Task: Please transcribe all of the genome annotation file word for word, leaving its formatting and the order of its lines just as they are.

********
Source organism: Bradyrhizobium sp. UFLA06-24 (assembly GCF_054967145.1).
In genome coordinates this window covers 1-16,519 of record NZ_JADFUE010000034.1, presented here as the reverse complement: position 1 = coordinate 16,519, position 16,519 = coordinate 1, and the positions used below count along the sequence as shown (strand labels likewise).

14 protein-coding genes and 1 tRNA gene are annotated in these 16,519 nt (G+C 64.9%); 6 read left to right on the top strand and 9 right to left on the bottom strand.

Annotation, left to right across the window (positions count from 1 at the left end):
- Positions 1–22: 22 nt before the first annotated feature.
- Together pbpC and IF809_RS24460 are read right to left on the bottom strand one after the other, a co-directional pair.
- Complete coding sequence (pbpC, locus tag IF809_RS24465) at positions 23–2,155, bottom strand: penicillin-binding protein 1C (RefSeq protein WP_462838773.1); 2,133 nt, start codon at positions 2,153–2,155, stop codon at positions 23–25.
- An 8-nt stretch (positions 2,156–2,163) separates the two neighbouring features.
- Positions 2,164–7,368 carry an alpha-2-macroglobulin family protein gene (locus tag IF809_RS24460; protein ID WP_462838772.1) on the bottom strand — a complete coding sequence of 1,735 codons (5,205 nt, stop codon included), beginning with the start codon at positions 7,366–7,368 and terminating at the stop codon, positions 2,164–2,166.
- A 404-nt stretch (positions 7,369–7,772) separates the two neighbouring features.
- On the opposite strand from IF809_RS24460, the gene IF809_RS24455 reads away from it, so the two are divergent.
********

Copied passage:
Source organism: Bradyrhizobium sp. UFLA06-24 (assembly GCF_054967145.1).
In genome coordinates this window covers 1-16,519 of record NZ_JADFUE010000034.1, presented here as the reverse complement: position 1 = coordinate 16,519, position 16,519 = coordinate 1, and the positions used below count along the sequence as shown (strand labels likewise).

14 protein-coding genes and 1 tRNA gene are annotated in these 16,519 nt (G+C 64.9%); 6 read left to right on the top strand and 9 right to left on the bottom strand.

Annotation, left to right across the window (positions count from 1 at the left end):
- Positions 1–22: 22 nt before the first annotated feature.
- Together pbpC and IF809_RS24460 are read right to left on the bottom strand one after the other, a co-directional pair.
- Complete coding sequence (pbpC, locus tag IF809_RS24465) at positions 23–2,155, bottom strand: penicillin-binding protein 1C (RefSeq protein WP_462838773.1); 2,133 nt, start codon at positions 2,153–2,155, stop codon at positions 23–25.
- An 8-nt stretch (positions 2,156–2,163) separates the two neighbouring features.
- Positions 2,164–7,368 carry an alpha-2-macroglobulin family protein gene (locus tag IF809_RS24460; protein ID WP_462838772.1) on the bottom strand — a complete coding sequence of 1,735 codons (5,205 nt, stop codon included), beginning with the start codon at positions 7,366–7,368 and terminating at the stop codon, positions 2,164–2,166.
- A 404-nt stretch (positions 7,369–7,772) separates the two neighbouring features.
- On the opposite strand from IF809_RS24460, the gene IF809_RS24455 reads away from it, so the two are divergent.